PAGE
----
Windows 7 Service Pack 1 (SP1) Download Available

Discussion in 'Windows 7 Help and Support' started by Mike, Jan 14, 2011.

  1. Firecracker

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    The Folder 04224de24c507825bb3be301cf say's is empty 0 bytes, 85 Folders but when I click on it I see another folder, then another one, the in this I find 83 folders, dated Yesterday 17 January 2011 @ 2:33:22PM. ( found this one at 2PM) so dunno why the time is out, this folder sounds a bit sus.

    The Folder fba02c06f91ebe5b26b98242 say's 5.20GB and has 128,987 Files and 16,120 Folders, dated Yesterday 17 January 2011 @ 1:49:15PM, this contains a SPinstall file and a folder that contains more folders and files and a SP1 Data cab file

    and The Folder fcae2967c33610319138e5cc78 is 3.57GB and has 45,757 Files and 5,342 Folders, dated Yesterday 17 January 2011 @ 1:41:00PM and also has Files, Folders and 2 SP1 Data Cab files.

    These wern't there before the Install and the install started at 1:00:45 and found the at 2PM after the install. I said before too I got two updates after then, but these folders were there before those.

    The install did stall a few times resulting in a BSOD and I Quit it. BSOD was resovled by updating my Nvidia driver.
     
  2. Super Sarge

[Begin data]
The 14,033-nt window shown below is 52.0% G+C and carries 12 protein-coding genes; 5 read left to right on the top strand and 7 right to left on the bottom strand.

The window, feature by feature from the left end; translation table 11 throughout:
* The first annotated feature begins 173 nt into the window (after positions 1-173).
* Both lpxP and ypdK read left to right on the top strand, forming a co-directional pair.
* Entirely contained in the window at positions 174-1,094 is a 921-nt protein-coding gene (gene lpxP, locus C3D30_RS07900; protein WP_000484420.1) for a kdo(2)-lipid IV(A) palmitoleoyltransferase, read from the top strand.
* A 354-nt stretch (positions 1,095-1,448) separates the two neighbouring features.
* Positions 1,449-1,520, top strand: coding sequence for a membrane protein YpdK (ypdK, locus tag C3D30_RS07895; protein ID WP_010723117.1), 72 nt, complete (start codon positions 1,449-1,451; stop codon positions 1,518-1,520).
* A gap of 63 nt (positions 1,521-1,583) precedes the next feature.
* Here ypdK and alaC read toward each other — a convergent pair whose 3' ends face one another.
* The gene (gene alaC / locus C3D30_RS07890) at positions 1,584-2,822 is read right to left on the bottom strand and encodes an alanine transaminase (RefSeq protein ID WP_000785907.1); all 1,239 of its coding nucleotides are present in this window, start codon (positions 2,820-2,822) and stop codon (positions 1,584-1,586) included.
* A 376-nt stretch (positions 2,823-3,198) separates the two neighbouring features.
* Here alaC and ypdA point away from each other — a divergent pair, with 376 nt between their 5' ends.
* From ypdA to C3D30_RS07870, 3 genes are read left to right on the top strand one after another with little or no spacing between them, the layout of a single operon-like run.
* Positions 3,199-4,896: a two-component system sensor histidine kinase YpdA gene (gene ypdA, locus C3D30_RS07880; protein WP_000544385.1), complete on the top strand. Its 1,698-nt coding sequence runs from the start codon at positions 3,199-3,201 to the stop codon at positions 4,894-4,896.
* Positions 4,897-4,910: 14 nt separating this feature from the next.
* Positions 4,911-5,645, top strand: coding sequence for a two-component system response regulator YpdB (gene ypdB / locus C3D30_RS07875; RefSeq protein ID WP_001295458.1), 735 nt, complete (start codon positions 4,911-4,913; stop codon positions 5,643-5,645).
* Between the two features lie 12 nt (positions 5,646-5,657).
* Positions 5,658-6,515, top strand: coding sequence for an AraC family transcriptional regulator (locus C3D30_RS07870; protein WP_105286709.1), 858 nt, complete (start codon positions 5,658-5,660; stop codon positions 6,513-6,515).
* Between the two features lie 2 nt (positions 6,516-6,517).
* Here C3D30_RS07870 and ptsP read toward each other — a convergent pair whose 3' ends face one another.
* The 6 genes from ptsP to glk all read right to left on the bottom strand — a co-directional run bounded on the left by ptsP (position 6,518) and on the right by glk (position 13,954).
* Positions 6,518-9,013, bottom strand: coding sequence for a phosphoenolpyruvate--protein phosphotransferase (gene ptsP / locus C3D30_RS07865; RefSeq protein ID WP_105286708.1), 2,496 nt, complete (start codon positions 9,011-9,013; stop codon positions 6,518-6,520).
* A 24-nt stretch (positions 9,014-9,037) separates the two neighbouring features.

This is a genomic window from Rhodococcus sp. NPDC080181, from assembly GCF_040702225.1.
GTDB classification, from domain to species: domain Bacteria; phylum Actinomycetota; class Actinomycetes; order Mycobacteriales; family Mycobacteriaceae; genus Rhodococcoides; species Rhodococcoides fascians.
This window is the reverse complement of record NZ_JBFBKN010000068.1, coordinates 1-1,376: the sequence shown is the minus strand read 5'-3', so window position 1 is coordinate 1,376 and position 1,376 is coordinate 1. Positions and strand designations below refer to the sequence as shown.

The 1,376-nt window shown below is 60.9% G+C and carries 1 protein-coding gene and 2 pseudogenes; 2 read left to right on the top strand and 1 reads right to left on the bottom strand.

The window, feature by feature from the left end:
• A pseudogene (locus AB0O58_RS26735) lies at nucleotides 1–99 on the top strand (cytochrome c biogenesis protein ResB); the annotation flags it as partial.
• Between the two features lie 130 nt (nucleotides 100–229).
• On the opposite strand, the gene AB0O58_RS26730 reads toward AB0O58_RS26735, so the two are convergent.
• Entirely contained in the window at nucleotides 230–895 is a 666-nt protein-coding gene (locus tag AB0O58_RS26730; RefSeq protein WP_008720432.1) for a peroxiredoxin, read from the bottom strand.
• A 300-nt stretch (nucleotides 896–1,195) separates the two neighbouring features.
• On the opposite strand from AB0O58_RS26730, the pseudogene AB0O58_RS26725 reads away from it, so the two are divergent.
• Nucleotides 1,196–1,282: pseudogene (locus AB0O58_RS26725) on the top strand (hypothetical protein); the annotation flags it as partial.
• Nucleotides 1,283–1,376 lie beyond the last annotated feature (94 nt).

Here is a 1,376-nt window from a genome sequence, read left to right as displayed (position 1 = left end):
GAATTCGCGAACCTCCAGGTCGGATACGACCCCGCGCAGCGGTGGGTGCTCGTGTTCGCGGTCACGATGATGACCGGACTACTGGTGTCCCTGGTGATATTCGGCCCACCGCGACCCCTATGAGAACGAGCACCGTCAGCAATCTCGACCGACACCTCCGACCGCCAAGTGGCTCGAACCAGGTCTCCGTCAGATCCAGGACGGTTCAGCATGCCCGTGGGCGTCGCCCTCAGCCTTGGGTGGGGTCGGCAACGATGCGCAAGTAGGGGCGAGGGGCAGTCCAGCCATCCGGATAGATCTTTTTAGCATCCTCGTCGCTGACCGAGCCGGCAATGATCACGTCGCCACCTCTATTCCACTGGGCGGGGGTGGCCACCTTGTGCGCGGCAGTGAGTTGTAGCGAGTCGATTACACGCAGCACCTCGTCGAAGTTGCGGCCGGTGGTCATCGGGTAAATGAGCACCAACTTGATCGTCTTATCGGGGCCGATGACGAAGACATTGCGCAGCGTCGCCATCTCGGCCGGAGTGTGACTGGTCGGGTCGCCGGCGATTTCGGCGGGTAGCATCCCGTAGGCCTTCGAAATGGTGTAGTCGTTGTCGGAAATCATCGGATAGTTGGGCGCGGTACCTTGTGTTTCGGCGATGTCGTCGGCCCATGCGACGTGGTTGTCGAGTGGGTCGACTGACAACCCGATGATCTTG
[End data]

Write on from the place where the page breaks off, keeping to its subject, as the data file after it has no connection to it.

Super Sarge New Member

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    I started getting the following on windows explorer, it may be related to Star docks fences. I make this assumption based on the fact if Fences is disabled the problem does not occur.
    I may be doing a backup image install
    Faulting Application Path: C:\Windows\explorer.exe

    Problem signature
    Problem Event Name: APPCRASH
    Application Name: Explorer.EXE
    Application Version: 6.1.7601.17514
    Application Timestamp: 4ce7a144
    Fault Module Name: StackHash_003e
    Fault Module Version: 6.1.7601.17514
    Fault Module Timestamp: 4ce7c8f9
    Exception Code: c0000374
    Exception Offset: 00000000000c40f2
    OS Version: 6.1.7601.2.1.0.256.48
    Locale ID: 1033
    Additional Information 1: 003e
    Additional Information 2: 003ea4977b9b9399e10625544ff2dddf
    Additional Information 3: bbe4
    Additional Information 4: bbe48fafa602b1e318842e73c7b0bba1

    Extra information about the problem
    Bucket ID: 28093821
    I installed my Backup image, I then re-installed the SP1 to see if the problem can be duplicated. So far Knock on wood it has not re-appeared.